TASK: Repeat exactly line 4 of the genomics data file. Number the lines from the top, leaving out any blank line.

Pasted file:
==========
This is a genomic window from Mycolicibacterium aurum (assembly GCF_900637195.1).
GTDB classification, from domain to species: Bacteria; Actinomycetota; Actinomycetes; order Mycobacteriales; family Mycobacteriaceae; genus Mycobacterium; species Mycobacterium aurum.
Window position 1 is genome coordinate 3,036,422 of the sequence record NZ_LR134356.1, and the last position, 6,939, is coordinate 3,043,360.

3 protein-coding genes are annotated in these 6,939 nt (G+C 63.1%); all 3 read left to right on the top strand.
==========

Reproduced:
3 protein-coding genes are annotated in these 6,939 nt (G+C 63.1%); all 3 read left to right on the top strand.